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Ex-County Prosecutor Sues to Be Reinstated

Complaint claims law that allowed Attorney General to take over Morris County Prosecutor's Office at Gov. Chris Christie's request is unconstitutional.

Ex-County Prosecutor Sues to Be Reinstated

Former Morris County Prosecutor Robert Bianchi is suing to try to have the courts overturn a law that allowed the Attorney General to take over the Morris County Prosecutor's Office on Friday at Gov. Chris Christie's request, according to The Star-Ledger.

Bianchi's father filed the lawsuit Monday on his son's behalf, claiming the law that allowed the Attorney General's Office "supersession" on Friday is unconstitutional because it conflicts with another state law that says a governor can only remove a county prosecutor after showing cause and holding a public hearing, the report says.

Christie said in a news conference Friday uncertainty about the status of the position hurts office morale, according to reports.

Christie requested the move in order "to promote an orderly and speedy transition to Prosecutor Bianchi's successor, and to ensure uniform and efficient criminal law enforcement in Morris County," an Attorney General's Office spokesman said Friday.

Bianchi, a Morris Plains resident since 2005, was appointed to a five-year term by Democratic Gov. Jon S. Corzine. The term expired on June 22, but the Democratic-controlled Senate Judiciary Committee has never considered Knapp, the Florham Park attorney nominated by Christie, a Republican, more than six months ago.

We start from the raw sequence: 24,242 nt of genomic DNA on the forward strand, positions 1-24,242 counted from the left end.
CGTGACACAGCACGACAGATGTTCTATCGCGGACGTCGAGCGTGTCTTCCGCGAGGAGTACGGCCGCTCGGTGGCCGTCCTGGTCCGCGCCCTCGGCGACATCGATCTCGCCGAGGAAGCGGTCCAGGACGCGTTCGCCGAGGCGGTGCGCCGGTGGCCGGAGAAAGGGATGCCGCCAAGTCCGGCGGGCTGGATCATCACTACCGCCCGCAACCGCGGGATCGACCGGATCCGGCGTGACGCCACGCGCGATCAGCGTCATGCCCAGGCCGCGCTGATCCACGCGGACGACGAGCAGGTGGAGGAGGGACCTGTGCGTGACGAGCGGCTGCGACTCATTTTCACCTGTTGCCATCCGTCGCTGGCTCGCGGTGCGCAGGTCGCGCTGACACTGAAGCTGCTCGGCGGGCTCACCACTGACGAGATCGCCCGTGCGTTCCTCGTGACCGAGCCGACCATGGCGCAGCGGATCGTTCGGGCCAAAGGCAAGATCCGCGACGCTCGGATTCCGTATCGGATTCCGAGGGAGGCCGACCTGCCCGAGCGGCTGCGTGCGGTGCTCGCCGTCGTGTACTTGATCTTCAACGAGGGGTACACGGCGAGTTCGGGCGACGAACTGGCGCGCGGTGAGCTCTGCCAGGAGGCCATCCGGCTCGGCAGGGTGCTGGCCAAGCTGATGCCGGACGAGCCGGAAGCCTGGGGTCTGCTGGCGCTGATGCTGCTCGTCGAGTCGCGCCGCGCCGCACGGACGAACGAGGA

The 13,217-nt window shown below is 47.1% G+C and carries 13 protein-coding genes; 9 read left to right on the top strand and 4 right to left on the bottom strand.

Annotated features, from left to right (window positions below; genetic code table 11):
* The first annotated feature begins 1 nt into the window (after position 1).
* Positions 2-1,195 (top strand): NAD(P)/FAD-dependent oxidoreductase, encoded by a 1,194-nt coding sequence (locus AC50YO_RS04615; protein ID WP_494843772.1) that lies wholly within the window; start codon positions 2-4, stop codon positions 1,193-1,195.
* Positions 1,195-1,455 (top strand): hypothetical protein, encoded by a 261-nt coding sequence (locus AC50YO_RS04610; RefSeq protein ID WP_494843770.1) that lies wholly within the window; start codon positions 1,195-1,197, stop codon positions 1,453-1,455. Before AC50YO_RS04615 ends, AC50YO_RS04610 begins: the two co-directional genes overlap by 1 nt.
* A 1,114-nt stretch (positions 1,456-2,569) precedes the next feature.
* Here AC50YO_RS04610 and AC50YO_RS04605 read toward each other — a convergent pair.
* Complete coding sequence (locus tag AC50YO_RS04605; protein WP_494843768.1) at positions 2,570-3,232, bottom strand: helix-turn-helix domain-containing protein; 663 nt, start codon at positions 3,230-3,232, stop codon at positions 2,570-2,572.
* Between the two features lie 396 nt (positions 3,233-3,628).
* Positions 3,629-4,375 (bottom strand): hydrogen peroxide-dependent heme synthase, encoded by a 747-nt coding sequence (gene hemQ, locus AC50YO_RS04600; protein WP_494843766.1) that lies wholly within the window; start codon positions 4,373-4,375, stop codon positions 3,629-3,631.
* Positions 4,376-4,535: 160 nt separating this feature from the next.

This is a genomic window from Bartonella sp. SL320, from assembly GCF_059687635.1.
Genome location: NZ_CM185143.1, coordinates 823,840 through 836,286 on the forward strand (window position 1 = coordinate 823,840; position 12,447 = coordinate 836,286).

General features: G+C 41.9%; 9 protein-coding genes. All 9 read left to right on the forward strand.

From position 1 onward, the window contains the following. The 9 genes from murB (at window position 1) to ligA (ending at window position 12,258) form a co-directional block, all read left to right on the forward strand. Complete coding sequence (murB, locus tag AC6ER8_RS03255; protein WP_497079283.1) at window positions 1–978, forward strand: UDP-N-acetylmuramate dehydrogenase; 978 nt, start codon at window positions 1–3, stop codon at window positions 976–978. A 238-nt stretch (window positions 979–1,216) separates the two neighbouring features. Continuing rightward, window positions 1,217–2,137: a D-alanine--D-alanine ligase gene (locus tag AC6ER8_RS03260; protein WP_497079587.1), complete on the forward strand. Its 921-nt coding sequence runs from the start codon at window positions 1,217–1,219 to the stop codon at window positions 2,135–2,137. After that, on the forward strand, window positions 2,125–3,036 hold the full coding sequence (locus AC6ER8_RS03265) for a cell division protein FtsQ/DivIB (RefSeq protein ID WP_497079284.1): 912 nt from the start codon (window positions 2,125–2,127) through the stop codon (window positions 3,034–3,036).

Attorney General spokesman Leland Moore said "the Governor is acting on the basis of long-standing powers granted him by the Legislature, and his action is consistent with all Constitutional and statutory authority."

The Daily Record reported that in 2005 the state Supreme Court issued a ruling that said “Supersession must occur when the Governor requests it, and the Governor has wide discretion in the exercise of that power," including if it is “in furtherance of the interests of the state.”

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